Function not working

This is a discussion on Function not working within the C Programming forums, part of the General Programming Boards category; I am currently working on a final program for school, the first part of my program calls a function that ...

  1. #1
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    Function not working

    I am currently working on a final program for school, the first part of my program calls a function that calls a file (password.txt). which looks like:

    leia 12345
    darth 23456
    r2d2 34567
    solo 45678
    jabba 56789
    yoda 67890

    with the first column being the user name and the second being the password. My function ask the user to enter his/her username then password... all is well accept it does not work. I am using apples xcode to build this. here is my program so far: PLEASE note I have nothing in main yet, after I get the function working I have to make the program close if the user inputs the password wrong three times.

    ADDED!!!! Ok I just realized I will make this function send back 1 or 0, if it sends back 0 I will have main close the program, if it sends back 1 it will let the main part of the program continue (in this case print something but a lot more goes there, this is just the first part).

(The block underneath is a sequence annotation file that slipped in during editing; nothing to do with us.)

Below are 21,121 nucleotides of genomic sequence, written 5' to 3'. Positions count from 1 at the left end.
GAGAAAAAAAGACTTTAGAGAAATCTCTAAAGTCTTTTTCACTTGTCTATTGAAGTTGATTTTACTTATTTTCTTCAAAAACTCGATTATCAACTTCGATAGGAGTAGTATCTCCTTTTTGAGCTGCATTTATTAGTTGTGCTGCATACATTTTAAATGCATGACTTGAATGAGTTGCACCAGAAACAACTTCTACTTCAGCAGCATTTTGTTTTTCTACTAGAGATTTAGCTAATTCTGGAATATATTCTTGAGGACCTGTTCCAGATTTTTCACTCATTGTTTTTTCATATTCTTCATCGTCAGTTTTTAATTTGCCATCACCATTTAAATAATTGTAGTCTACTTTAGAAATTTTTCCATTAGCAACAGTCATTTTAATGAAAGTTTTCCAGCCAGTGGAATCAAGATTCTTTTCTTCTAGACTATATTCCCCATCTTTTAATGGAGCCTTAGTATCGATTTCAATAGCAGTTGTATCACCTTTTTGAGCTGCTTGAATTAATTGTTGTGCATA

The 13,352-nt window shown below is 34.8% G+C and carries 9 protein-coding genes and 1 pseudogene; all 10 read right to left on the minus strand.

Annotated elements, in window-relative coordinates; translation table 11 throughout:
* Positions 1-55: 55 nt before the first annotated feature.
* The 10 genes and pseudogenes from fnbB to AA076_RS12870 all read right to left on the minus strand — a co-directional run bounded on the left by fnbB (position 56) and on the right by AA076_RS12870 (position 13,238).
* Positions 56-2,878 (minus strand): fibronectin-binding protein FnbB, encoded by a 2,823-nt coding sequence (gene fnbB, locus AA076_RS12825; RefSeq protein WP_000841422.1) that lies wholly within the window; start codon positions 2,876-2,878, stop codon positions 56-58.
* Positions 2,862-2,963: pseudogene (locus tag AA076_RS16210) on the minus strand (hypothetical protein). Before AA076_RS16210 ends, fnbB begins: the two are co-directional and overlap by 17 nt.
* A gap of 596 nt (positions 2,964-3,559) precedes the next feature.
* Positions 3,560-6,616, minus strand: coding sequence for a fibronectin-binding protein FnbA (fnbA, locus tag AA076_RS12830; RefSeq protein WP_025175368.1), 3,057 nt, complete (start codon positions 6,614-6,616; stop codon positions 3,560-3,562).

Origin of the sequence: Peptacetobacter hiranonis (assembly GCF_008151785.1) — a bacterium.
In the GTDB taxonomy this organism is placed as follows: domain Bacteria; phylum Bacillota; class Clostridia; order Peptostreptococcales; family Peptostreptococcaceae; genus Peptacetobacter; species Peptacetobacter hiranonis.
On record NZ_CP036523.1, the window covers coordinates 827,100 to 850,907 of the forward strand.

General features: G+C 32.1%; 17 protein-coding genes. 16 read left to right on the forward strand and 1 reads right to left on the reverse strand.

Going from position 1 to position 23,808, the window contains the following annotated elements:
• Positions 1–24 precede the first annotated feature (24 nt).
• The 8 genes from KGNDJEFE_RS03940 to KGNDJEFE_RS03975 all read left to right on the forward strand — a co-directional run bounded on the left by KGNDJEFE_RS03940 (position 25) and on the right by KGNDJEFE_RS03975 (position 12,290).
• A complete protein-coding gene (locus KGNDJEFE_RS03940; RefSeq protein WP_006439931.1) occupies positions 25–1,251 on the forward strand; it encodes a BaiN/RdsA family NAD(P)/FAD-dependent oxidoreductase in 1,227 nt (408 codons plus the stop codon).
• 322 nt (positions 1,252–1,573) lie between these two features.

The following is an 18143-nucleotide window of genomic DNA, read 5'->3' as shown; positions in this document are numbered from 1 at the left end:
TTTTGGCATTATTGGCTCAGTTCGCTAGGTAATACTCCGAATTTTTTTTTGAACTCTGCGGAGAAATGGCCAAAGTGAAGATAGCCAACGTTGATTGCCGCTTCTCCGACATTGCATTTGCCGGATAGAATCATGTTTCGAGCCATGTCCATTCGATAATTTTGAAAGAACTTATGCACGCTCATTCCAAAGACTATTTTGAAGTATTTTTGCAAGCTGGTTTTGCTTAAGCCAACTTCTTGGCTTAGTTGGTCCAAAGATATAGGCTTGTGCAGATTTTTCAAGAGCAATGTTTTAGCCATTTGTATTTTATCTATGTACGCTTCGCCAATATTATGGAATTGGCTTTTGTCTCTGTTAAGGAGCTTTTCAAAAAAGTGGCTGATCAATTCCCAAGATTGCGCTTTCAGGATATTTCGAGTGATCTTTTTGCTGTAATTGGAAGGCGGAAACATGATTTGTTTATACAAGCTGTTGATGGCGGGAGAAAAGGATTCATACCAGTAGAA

Code:
    /* Location of all files is at: */
    /* /users/williammcfadden/Documents/school/EGR 115/Final Project/    */
    
    
    #include <stdio.h>
    #include <stdlib.h>
    #include <math.h>
    
    /* function Declarations */
    int password(FILE *);
    
    main()
    {
    
    
    	FILE *Fpassword;
    	FILE *Fplanes;
    	FILE *Fdistout;
    
    	Fpassword=fopen("/users/williammcfadden/Documents/school/EGR 115/Final Project/password.txt", "r");
    	Fplanes=fopen("/users/williammcfadden/Documents/school/EGR 115/Final Project/planes.txt", "w");
    	Fdistout=fopen("/users/williammcfadden/Documents/school/EGR 115/Final Project/distlog.out", "w");
    	
    	
    	/*password function */
    	password(Fpassword);
    
    
    
    
    
    printf("hello ya'll \n");
    
    
    	fclose(Fpassword);
    	fclose(Fplanes);
    	fclose(Fdistout);
    	
    }
    
    
    /************************************************************************************************/
    /************************************************************************************************/
    /************************************************************************************************/
    	
    	
    	
    	int password(FILE *Fpassword)
    		{
    		char  NAME[50];
    		int PASSWORD;
    		int l;
    		char* name[6];
    			for(l=0; l<6; l++)
    					{
    					name[l]= malloc        (50);
    					}
    		int  password[6];
    		int i;
    		int h;
    		int R;
    		int z;
    		
    		
    		for(i=0; i<6; i++)
    			{
    			fscanf(Fpassword, "%s", name[i]);
    			fscanf(Fpassword, "%d", password[i]);
    			}
    		
    		printf("Please enter your\n");
    		scanf("%s", NAME);
    		printf("Please enter your password \n");
    		scanf("%i", &PASSWORD);
    		
    		for(h=0; h<6; h++)
    			{
    			if (0==strcmp(NAME, name[h]))
    				{
    				if (PASSWORD == password[h])
    					{
    					return 1;
    					}
    					else {
    						 printf("please enter a correct name \n");
    						 scanf("%s", NAME);
    						 printf("please enter a correct password \n");